Thursday, 18 January 2018

Battle Of The Sexes ★★★★☆


I’m not a fan of sports. I don’t play it, I don’t watch it. Never have. I’m not anti-sport – I won’t slag it off or label it ‘pointless’, but it does not remotely appeal to me. The closest I’ll get to sport is in the cinema, and even then, I go in with reservations. But more and more sports movies are becoming accessible to people who don’t follow the subject, and in instances like Battle of the Sexes, it becomes almost irrelevant as the narrative progresses. Without sounding like a cliché, the titular Battle here isn’t played on the tennis court. It’s played on a far deeper level.


In 1973, top o’ the world tennis player Billie Jean King and ex-champ and hustler Bobby Riggs made sporting history. As the title of the match (and film) suggests, this match was far more than “who is the best athlete” – it became man vs. woman. This came in a time of enormous gender inequality – King was particularly perturbed that male players were paid 8 times more than females. And while times are still nowhere near perfect for women, King did help broker a more accepting world with her victory against the self-proclaimed ‘chauvinist pig’ Riggs.

Directed by Jonathan Dayton and Valerie Faris, the couple behind charming indie flicks Little Miss Sunshine and Ruby Sparks, bring this iconic tale to life with great panache. Dazzlingly era authentic in its colour palette, costume and hair, this film could’ve easily been shot in the 1970s – reinforced by the use of the decade’s company logos as the film begins. The soundtrack helps too; Elton John, Tommy James & The Shondells and George Harrison all make sonic appearances that turn the film into a 70s-bound time machine. 

But a film based around an iconic rivalry will always live or die based entirely on the strength of its performers. Thankfully, Battle of the Sexes boasts two of the finest performances of the year. Emma Stone is incredible as King, with her character arc giving the title several meanings. It is King’s battle off-court that gives the film the most of its emotional moments – because also during this time, King learned that she was infact a lesbian. Her struggle with her feelings for hairdresser Marilyn (Andrea Riseborough) may be a bit heavy-handed at times, but do create some powerful scenes. While the majority of critical attention has been thrown at Stone and her uncanny performance as the feminist legend, it is the always-brilliant Steve Carell who absolutely steals the show.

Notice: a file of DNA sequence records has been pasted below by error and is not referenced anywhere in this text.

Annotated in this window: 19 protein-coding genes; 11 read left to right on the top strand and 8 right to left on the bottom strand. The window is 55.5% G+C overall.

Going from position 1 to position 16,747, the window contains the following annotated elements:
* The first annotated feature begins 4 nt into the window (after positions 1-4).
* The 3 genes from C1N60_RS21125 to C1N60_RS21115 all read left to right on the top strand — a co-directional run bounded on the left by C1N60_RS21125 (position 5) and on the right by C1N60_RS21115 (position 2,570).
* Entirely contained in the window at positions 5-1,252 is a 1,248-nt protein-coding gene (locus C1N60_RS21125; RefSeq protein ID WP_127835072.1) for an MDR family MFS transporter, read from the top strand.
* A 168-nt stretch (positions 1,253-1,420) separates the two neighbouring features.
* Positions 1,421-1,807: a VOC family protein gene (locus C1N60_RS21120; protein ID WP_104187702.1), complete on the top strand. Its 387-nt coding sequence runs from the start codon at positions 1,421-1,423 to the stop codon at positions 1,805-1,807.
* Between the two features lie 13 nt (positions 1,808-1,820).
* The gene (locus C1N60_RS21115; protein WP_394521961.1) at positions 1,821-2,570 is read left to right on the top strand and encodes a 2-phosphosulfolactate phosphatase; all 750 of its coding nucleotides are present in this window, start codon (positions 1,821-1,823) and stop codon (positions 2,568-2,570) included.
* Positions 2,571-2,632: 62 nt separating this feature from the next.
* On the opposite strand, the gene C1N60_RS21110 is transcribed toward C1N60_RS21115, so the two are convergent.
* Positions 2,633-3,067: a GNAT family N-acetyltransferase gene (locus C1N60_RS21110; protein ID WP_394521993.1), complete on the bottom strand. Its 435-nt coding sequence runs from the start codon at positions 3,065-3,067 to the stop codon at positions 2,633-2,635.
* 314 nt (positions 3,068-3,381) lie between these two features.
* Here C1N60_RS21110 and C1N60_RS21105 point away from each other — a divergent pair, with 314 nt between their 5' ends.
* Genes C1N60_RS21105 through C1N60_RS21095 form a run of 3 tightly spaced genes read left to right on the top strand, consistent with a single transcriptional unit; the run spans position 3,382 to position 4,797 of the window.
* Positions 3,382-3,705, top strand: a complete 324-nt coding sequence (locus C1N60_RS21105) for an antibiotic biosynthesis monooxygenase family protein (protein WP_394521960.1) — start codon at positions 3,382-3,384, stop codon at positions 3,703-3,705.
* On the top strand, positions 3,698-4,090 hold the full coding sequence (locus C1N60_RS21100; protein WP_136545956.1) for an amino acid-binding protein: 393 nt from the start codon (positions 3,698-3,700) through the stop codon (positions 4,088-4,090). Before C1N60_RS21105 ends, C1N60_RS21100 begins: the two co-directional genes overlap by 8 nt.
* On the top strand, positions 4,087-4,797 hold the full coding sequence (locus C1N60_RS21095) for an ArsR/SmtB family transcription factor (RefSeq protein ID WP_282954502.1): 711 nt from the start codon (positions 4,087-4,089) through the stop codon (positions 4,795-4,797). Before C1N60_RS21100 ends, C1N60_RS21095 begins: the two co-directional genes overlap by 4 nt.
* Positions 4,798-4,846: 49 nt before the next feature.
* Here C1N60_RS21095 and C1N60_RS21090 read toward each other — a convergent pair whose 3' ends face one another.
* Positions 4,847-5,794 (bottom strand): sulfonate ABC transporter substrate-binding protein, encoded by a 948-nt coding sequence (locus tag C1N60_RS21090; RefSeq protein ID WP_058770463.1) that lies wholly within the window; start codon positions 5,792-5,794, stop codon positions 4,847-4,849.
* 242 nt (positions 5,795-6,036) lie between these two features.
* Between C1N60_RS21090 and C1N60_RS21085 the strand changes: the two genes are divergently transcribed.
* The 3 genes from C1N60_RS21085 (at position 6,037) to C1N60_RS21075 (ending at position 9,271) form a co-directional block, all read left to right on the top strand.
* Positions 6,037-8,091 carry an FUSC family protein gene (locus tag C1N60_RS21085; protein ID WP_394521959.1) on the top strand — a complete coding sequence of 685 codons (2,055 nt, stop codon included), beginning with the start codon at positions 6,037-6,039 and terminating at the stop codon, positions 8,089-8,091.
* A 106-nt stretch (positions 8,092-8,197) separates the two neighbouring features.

After amazing audiences over the past few years with his transformative role in Foxcatcher and great supporting work in The Big Short and Café Society, Carell is unstoppable at the moment. Earning another Golden Globe nomination for his work here, Carell stops Riggs from becoming a parody – instead of being a panto villain, Riggs is almost sympathetic. We see the heart behind this broken man, thanks also to Simon Beaufoy’s poignant screenplay. From some gentle and touching scenes with Riggs, we learn that he is all talk, and his controversial statements about women are bigged up for the camera. You have to remember that he was a hustler – and making this match a real event meant he could ‘make deals on his deals’ with sponsorships and advertising. He had to be the villain that people would hate – or get behind – and turn the match into an enormous event.


The 1973 match was a cultural phenomenon; historic for gender equality, and proof of the power of sport to be relevant and meaningful. While the film will never be as iconic as the titular battle itself, it is an enormously entertaining tale, spectacularly well told. Amazing performances across the board mean a weak link is hard to find, the direction and writing is spot-on, and the film’s 70s style is masterfully handled.

I went into Battle of the Sexes with little hope. Despite being a fan of the leads, I didn’t think a story based around tennis could entertain me. However, I was pleasantly surprised and entertained throughout. Game, set and match. Battle of the Sexes is a must-see!

★★★★☆
Sam Love

Battle Of The Sexes at CeX




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